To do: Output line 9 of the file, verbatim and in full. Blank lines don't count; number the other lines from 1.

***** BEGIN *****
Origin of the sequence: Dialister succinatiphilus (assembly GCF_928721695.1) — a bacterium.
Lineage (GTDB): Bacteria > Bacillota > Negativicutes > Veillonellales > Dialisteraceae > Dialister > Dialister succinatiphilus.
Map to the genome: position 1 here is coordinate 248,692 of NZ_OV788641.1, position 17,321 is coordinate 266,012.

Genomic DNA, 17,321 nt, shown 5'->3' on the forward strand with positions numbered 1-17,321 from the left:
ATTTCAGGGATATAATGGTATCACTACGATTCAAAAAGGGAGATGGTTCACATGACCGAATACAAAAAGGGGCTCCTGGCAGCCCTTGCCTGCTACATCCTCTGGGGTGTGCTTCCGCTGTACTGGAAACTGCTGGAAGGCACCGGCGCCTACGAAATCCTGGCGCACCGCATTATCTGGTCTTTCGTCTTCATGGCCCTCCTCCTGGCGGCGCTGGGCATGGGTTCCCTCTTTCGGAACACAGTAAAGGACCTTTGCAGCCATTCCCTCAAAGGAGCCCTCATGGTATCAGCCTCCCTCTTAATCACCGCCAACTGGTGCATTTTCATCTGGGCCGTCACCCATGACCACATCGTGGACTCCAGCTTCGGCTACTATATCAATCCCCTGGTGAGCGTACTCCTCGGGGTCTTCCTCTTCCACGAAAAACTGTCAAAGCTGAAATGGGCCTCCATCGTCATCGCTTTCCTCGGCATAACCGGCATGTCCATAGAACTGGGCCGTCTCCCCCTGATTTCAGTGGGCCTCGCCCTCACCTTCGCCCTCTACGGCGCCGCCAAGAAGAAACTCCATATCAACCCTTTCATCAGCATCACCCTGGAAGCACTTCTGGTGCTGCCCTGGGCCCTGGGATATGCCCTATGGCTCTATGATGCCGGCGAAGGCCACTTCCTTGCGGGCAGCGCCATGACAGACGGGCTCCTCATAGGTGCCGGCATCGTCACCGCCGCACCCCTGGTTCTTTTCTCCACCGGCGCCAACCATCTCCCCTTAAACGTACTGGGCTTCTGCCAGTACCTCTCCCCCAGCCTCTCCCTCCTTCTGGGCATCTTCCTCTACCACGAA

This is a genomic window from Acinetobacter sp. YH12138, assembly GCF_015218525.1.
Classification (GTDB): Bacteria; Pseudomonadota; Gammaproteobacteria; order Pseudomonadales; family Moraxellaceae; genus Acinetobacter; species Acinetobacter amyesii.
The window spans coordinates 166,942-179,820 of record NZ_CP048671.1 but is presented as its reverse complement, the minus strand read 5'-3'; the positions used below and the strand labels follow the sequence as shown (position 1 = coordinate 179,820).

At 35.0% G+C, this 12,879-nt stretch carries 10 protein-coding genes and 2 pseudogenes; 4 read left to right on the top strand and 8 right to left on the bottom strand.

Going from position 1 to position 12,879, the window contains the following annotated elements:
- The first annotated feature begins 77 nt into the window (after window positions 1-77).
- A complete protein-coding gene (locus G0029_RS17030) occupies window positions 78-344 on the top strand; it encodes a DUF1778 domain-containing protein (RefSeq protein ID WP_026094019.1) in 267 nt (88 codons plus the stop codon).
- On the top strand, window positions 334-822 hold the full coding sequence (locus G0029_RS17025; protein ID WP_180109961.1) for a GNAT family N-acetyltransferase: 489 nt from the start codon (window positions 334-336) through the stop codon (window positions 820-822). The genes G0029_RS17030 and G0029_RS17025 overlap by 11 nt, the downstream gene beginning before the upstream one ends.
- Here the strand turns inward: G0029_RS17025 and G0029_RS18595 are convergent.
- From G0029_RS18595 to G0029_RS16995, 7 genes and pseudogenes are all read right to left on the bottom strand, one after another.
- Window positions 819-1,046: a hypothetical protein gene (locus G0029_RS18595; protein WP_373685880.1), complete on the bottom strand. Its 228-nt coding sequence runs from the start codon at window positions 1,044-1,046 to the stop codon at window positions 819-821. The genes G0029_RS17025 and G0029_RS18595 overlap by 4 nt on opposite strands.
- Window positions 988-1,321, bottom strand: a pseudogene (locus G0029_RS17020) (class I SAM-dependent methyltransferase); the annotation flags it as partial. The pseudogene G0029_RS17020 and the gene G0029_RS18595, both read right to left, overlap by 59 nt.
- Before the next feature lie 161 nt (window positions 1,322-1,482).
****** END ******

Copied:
At 35.0% G+C, this 12,879-nt stretch carries 10 protein-coding genes and 2 pseudogenes; 4 read left to right on the top strand and 8 right to left on the bottom strand.